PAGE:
But how did Job react?
"Then Job arose, tore his robe, and shaved his head; and he fell to the ground and worshiped. And he said: 'Naked I came from my mother's womb, and naked shall I return there. The Lord gave, and the Lord has taken away; blessed by the name of the Lord.' In all this Job did not sin nor charge God with wrong" (1:21-22).
In the midst of the trial of his life, Job found comfort in God. In fact, he worshiped God; he acknowledged His power and sovereignty.
What is the point? The point is that, as children of God, our joy does not come primarily from the things God gives us in this life. Sure, God takes care of us, and that is a blessing. But our greatest joy comes in knowing that God is in control, that He loves us and cares for us, and that we can always find rest in Him. When everything was taken away from Job, he found comfort in God. While his wealth and his family provided him with joy, that joy was ultimately rooted in God.
So what about the church, the word, and the avenue of prayer?
The church is a blessing because, in the church, we can band together with other Christians to acknowledge and worship God. The Bible is a blessing because it allows us to learn more about the awesome God we serve and His plan for us. Prayer is a blessing, not so much because God answers prayer (although He does), but because we are able to communicate to the almighty God who made the heavens and the earth. You see, the joy and comfort that we derive from these things ultimately is rooted in the fact that we serve an almighty God. So the joy is not in having but in knowing.
Don't think that just because you go to church, pray and read your Bible that you're automatically going to have joy. You must first obtain joy by fearing and adoring God. Then everything else will fall into place.
That helps me today. I hope it helps you.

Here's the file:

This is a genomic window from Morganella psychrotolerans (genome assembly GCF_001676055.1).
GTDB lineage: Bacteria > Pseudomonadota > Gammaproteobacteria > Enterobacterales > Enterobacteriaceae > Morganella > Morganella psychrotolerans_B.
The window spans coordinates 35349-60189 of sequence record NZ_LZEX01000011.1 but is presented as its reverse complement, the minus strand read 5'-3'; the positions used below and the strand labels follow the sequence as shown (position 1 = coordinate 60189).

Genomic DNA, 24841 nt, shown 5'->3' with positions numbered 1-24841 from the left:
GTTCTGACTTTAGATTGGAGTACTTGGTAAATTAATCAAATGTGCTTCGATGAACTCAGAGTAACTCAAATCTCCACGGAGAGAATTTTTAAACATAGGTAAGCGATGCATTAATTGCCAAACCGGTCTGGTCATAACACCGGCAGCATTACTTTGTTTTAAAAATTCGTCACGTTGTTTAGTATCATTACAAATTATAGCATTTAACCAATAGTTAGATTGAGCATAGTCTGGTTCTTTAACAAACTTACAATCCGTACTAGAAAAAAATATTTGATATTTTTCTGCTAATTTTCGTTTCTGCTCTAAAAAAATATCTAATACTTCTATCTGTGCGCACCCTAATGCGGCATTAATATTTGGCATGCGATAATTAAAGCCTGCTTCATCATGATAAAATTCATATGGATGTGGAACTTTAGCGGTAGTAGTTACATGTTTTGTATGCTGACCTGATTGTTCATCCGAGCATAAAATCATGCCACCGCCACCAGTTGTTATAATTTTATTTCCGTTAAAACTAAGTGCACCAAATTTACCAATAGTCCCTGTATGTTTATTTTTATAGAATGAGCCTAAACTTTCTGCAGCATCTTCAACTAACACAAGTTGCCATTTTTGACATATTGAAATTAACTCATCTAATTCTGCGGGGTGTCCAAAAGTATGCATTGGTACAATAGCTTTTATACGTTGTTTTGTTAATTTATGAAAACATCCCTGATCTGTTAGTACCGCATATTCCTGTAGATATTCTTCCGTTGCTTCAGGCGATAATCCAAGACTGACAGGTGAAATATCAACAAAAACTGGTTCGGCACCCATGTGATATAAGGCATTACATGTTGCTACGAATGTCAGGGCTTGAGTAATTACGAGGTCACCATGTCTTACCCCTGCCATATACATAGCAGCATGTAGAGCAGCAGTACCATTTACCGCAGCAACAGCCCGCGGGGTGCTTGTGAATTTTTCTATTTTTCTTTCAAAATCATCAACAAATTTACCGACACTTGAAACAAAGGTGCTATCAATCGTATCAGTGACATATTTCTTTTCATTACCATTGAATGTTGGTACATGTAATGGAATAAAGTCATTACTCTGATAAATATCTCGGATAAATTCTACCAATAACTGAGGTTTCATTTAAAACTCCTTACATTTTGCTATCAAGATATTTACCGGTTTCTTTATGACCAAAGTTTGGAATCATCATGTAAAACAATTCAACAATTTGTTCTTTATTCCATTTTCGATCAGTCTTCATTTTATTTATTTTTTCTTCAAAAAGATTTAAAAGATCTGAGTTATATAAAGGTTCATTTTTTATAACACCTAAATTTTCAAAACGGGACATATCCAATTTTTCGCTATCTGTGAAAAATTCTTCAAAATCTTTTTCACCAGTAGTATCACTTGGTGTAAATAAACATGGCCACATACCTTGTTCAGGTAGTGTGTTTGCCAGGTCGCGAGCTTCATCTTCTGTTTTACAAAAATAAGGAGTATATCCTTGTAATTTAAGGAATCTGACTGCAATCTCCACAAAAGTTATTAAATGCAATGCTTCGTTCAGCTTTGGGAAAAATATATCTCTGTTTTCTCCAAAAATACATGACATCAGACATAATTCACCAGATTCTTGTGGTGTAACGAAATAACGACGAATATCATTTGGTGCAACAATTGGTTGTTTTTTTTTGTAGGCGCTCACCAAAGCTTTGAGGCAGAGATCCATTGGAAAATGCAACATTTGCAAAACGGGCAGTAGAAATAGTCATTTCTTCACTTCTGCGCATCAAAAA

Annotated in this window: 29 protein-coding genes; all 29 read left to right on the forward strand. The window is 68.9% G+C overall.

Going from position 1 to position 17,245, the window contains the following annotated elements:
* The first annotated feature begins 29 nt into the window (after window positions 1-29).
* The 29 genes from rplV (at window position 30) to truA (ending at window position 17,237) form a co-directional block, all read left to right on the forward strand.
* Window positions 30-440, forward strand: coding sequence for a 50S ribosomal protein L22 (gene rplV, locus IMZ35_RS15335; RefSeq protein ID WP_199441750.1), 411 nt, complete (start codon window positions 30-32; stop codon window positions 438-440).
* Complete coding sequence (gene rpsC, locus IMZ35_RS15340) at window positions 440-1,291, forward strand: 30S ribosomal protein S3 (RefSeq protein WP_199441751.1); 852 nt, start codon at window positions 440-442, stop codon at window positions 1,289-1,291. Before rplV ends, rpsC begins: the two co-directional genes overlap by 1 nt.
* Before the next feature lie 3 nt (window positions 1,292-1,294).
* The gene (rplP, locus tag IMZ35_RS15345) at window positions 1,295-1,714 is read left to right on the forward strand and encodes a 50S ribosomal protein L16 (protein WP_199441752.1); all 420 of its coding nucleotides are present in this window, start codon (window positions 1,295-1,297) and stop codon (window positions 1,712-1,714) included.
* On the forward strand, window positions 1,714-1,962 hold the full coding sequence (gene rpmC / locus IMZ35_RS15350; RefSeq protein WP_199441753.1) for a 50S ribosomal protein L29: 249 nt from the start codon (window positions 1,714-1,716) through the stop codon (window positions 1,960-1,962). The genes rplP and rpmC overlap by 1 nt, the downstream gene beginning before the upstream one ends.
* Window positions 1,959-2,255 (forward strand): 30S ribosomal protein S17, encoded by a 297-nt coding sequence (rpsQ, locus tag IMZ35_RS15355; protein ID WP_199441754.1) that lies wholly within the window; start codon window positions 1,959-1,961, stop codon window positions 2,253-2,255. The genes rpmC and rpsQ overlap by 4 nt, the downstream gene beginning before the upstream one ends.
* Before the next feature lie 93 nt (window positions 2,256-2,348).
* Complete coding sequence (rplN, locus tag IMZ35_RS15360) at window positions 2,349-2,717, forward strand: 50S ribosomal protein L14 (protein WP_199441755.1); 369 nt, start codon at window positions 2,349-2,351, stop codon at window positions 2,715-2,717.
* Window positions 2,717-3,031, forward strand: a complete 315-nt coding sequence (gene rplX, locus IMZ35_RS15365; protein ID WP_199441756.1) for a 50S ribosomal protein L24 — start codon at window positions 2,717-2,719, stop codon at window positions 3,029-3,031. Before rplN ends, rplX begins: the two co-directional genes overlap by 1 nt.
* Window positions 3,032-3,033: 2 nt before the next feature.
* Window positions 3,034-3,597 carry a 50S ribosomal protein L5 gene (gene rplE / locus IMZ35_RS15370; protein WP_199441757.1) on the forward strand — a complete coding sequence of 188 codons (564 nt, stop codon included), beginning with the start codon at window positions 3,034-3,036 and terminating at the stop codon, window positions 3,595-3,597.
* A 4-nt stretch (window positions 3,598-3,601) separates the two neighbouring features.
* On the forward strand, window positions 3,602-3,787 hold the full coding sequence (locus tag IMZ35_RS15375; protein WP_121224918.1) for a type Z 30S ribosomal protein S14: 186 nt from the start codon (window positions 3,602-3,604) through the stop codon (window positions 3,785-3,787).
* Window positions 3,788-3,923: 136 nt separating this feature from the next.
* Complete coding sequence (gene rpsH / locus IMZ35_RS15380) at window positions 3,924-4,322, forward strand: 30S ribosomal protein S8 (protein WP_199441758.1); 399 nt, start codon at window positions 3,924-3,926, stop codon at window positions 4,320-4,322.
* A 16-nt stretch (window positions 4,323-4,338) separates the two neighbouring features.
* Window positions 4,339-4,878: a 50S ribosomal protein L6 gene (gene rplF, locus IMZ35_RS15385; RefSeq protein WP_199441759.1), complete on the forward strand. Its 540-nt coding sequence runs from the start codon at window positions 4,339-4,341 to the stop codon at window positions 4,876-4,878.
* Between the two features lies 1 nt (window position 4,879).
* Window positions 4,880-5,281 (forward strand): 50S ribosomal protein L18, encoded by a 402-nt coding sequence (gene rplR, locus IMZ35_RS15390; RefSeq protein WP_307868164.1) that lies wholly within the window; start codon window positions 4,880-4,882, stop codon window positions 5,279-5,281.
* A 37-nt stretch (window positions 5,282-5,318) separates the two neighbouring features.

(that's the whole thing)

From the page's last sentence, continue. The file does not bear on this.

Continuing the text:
Thursday, September 3, 2009
Many conclude that suffering is the result of one's personal sinfulness. In other words, if something terrible has happened to a particular person, it must be that they have offended God. Lule 13:1-3 says, "There were some present at that very time who told Him about the Galileans whose blood Pilate had mingled with their sacrifices. And He answered them, "Do you think that these Galileans were worse sinners than all the other Galileans, because they suffered in this way? No, I tell you; but unless you repent, you will all likewise perish." We find a similar story in John 9:1-3. It says, "As He passed by, He saw a man blind from birth. And His disciples asked Him, 'Rabbi, who sinned, this man or his parents, that he was born blind?' Jesus answered, 'It was not that this man sinned, or his parents, but that the works of God might be displayed in him.'" In both stories, it was assumed that the individuals were suffering because of their own sin, and in both stories, Jesus emphasized the error of such an assumption. Just because something terrible has happened to a person or group of people doesn't automatically mean that God is judging them because of some sin(s) they have committed.